11 Reminders To Centre On Funds For New EVMs Went Ignored: Sources

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11 Reminders To Centre On Funds For New EVMs Went Ignored: Sources

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Political parties have alleged EVMs or Electionic Voting Machines were tampered in recent polls.

New Delhi: 

Highlights

  1. Election Commission has repeatedly urged centre to release funds: Sources
  2. Need Rs 3,000 crore for VVPAT machines for 2019 polls: Commission sources
  3. Parties have raised serious questions on EVMs used in recent polls
The Election Commission has sent 11 reminders to the centre to release funds for paper trail voting machines, sources in the Election Commission told NDTV today.

Demands by political parties to introduce the machines - known as VVPAT - for the next general election have gained ground, as controversy has mounted over the alleged misuse of Electronic Voting Machines or EVMs.

Sources in the Commission say that they need close to 1.4 million VVPAT or voter-verifiable paper audit trail machines if they need to be able to cover all of India in 2019. At the moment they only have 53,000.

Repeated requests to the centre to release the funds required - Rs 3,174 crore - have not yielded any results, said the Commission. The last reminder, marked to the Law Ministry, was sent on March 22, 2017.

Attached to the EVM machine, VVPATs generate a paper record of the vote cast, providing an additional layer of verification.

The Commission also rebutted charges that they went ahead with elections in Kashmir against the advice of the centre. Reports suggested that the Home Ministry had advised against the holding of by-polls to two Lok Sabha seats in the troubled Kashmir Valley after voting in one of the seats, Srinagar, was marred by violence and low turnout.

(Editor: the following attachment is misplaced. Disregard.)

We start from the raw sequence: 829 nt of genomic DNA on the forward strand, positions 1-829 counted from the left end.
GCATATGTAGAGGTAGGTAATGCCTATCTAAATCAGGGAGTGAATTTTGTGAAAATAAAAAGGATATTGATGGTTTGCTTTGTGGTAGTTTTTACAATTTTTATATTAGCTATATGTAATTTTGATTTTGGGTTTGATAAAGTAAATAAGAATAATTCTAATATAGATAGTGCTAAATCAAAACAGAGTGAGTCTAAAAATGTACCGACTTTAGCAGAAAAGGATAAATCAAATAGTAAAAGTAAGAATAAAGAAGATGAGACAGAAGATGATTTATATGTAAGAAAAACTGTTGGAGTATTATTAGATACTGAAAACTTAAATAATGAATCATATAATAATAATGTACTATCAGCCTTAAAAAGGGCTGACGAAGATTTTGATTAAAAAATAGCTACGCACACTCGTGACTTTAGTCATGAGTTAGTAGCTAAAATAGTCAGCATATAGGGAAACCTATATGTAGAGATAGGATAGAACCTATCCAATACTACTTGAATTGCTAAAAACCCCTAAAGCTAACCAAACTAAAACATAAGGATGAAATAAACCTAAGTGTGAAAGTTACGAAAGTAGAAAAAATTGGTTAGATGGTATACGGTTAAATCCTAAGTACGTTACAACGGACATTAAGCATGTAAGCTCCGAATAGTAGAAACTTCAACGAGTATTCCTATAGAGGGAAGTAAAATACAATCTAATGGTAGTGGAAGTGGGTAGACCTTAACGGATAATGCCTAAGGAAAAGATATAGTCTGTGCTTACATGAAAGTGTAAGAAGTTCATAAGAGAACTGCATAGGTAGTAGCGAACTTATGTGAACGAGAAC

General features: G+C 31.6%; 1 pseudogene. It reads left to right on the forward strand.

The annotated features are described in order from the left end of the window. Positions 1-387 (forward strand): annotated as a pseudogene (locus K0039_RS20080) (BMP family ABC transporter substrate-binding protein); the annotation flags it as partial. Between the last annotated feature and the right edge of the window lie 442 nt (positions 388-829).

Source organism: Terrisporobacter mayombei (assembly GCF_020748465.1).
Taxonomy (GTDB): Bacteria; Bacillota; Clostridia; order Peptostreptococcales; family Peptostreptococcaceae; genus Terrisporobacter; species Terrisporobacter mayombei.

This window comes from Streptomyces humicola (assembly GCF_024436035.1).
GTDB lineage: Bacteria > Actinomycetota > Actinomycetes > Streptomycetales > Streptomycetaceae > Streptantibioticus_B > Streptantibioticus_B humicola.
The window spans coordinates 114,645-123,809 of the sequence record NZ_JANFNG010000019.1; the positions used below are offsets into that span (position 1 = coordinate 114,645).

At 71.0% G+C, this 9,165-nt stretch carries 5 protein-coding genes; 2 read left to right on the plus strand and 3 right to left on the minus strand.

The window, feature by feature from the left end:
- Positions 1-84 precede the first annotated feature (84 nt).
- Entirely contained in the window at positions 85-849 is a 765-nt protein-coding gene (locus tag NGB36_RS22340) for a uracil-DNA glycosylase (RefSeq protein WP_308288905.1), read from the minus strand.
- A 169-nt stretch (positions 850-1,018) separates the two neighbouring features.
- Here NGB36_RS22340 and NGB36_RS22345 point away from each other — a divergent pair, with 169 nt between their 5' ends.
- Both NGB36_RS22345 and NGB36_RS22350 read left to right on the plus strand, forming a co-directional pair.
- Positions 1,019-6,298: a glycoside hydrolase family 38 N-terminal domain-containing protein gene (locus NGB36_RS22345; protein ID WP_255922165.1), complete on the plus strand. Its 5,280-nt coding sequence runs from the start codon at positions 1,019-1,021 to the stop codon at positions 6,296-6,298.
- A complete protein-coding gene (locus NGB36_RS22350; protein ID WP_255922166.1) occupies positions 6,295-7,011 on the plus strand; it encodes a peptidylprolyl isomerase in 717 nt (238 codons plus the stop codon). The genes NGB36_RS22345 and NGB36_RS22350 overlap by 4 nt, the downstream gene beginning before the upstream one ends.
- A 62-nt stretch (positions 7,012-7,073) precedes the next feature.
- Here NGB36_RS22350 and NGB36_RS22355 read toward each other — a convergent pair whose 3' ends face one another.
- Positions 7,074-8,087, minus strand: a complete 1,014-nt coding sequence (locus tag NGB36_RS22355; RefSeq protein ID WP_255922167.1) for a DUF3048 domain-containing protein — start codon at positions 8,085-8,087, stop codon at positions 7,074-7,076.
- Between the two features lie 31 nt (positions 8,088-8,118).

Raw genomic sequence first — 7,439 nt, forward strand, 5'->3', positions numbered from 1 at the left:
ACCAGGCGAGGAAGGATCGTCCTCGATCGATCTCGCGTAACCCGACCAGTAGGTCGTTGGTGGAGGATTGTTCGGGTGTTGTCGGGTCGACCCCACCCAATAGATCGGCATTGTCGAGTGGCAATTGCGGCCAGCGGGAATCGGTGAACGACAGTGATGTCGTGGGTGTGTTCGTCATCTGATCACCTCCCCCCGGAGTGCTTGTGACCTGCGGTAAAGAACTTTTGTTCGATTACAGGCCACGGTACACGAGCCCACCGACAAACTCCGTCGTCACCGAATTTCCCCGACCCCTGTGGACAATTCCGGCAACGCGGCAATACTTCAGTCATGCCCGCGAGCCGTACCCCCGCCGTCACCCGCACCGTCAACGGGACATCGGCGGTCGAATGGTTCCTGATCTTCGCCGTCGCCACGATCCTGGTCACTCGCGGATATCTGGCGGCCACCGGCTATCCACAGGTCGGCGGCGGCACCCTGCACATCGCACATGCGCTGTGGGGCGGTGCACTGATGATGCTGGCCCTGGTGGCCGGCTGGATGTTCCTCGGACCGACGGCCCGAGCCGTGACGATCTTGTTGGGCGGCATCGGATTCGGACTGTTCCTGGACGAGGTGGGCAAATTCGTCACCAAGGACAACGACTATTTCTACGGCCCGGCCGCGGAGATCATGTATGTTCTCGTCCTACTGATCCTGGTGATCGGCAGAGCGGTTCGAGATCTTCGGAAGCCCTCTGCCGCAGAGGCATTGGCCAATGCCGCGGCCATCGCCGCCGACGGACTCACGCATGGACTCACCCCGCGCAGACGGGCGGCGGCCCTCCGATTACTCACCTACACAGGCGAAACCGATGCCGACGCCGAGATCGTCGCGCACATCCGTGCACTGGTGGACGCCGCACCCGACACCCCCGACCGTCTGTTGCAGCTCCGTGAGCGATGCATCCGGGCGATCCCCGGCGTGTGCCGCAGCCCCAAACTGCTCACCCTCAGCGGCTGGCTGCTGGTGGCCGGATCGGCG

But the Commission claims they are not bound by the advice of the Home Ministry; their point of reference is the State Government, which said they were prepared to hold panchayat elections. The election body took that as a sign that the state was prepared to hold Lok Sabha polls.

In a disclosure that is bound to stir the political pot, the Commission said that the Home Ministry had also advised against holding the recent assembly polls in Manipur, citing as reason the state's troubles with insurgent outfits, both local as well as those operating from across the border with Myanmar.

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The Home Ministry, said Commission sources, advised that in those conditions, the atmosphere was not conducive for free and fair elections in Manipur.

But again, acting on the advice of the Manipur government, the Commission went ahead; the elections in that North Eastern state went off successfully.

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